The Museum of Bags and Purses in the centre of Amsterdam is the biggest museum of its kind in the world. It documents a 500 year history of bags in all forms, shapes and sizes and from pretty much all over the globe. To give you an idea of the extremity on display; the collection includes both a rough and ready goat leather purse from the 16th Century and a Versace bag famously touted by Madonna.
Every bag has a story attached to it, the museum curators believe. And of course that’s true. Bags tell you so much about a person or even groups of people, generations, societies. Why for instance is the Kelly bag by Hermès considered timeless? And what do you make of the modern assumption that bags and outfits don’t necessarily have to match anymore? Why have we taken such a shine to hair-on-calf so much this season? Questions that beg very telling answers. Maybe we all have become somewhat more adventurous. We’re definitely evolving, that’s for sure.
Aside from the various functions bags have had over the years, the museum documents societal issues revolving around the emancipation of women and the discovery of new materials and processing techniques. There are also temporary exhibitions by contemporary bag designers from all over the world.
The museum is housed in a canal house and you could say that the bags on display are themselves kind of bagged by their surroundings; the elegant period rooms in which the permanent exhibition is situated have wonderful painted ceilings and mantelpieces dating from the 17th and 18th centuries. And as if that’s not inspiring enough, there’s also a stylish museum café and a stunning courtyard garden offering fashion inspired high tea. I kid you not, the cakes look like handbags; you can munch on a Chanel 2.55 vanilla cake made of soft yellow marsepain, a Moschino bonbon filled with passion fruit, or devour a fruitcake with Dior pink raspberries with cranberry juice. Even if you do not visit the museum but are staying in one of our Amsterdam Apartment rentals and are looking to do something romantic or spectacular, you can have high tea in this café, so long as you book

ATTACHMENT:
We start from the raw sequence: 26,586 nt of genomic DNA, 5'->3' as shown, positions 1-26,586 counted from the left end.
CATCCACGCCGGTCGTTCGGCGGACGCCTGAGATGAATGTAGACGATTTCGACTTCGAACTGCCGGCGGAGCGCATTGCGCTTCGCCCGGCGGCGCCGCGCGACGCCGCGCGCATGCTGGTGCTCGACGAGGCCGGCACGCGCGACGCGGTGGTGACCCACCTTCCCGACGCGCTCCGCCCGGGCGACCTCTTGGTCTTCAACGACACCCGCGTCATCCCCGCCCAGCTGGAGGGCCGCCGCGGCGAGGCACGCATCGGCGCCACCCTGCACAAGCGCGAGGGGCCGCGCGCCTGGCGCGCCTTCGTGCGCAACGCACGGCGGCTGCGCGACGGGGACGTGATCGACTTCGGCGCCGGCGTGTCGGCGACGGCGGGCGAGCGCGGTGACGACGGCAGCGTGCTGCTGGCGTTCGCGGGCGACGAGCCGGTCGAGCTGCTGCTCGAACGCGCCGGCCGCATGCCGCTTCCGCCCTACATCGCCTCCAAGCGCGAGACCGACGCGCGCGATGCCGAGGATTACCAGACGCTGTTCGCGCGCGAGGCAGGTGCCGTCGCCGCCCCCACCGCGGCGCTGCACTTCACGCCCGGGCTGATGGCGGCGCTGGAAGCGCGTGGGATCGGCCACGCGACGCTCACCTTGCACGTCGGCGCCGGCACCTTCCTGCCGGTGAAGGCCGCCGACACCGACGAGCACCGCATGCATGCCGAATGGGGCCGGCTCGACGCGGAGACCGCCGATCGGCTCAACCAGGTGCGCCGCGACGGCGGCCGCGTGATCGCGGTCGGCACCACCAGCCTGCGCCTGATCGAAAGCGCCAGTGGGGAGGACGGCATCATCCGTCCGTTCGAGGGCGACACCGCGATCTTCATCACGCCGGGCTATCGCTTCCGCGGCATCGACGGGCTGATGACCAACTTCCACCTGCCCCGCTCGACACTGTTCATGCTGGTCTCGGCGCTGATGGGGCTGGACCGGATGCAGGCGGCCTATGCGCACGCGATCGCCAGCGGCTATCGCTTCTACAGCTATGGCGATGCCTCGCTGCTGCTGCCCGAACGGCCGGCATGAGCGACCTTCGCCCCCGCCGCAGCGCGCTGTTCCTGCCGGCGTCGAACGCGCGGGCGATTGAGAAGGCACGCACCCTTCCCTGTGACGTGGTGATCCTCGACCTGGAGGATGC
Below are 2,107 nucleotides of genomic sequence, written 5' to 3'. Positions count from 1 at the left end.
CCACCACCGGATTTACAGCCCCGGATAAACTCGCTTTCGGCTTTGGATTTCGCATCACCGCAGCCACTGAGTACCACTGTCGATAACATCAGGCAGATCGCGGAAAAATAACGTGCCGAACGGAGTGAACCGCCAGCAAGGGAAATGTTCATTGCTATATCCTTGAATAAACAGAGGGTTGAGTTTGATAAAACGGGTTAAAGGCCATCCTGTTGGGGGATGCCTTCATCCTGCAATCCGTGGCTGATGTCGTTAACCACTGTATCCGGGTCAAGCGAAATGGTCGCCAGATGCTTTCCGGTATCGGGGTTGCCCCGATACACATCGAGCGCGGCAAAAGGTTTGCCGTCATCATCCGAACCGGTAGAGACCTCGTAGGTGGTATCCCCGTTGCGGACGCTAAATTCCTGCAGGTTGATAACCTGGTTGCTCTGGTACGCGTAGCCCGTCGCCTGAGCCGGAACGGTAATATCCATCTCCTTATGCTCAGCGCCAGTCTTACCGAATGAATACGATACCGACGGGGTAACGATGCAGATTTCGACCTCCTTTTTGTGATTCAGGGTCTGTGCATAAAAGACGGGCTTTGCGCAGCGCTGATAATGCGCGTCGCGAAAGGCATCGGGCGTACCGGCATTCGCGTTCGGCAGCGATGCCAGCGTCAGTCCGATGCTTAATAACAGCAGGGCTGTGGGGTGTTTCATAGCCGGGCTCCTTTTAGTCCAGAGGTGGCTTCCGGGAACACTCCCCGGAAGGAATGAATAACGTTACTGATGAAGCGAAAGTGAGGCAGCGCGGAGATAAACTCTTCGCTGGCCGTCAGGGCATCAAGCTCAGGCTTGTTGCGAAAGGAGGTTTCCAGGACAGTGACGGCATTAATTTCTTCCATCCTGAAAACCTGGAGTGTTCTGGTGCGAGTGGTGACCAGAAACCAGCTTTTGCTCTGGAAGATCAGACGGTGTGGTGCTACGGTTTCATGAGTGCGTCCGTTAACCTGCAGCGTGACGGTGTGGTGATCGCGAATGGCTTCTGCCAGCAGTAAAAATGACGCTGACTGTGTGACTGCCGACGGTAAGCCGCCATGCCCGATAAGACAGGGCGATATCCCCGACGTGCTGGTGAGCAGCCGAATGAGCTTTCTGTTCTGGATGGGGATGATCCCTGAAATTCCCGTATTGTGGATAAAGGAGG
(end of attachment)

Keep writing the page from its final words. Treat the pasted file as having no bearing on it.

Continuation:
For information about the museum opening times and shows, visit its website, which is available in many languages. The museum is also available for childrens parties, business lunches or meetings and organises regular workshops. A final word about Hendrikje, after whom the museum is named; she was the lady who started out the museum in 1996 from her home in Amstelveen.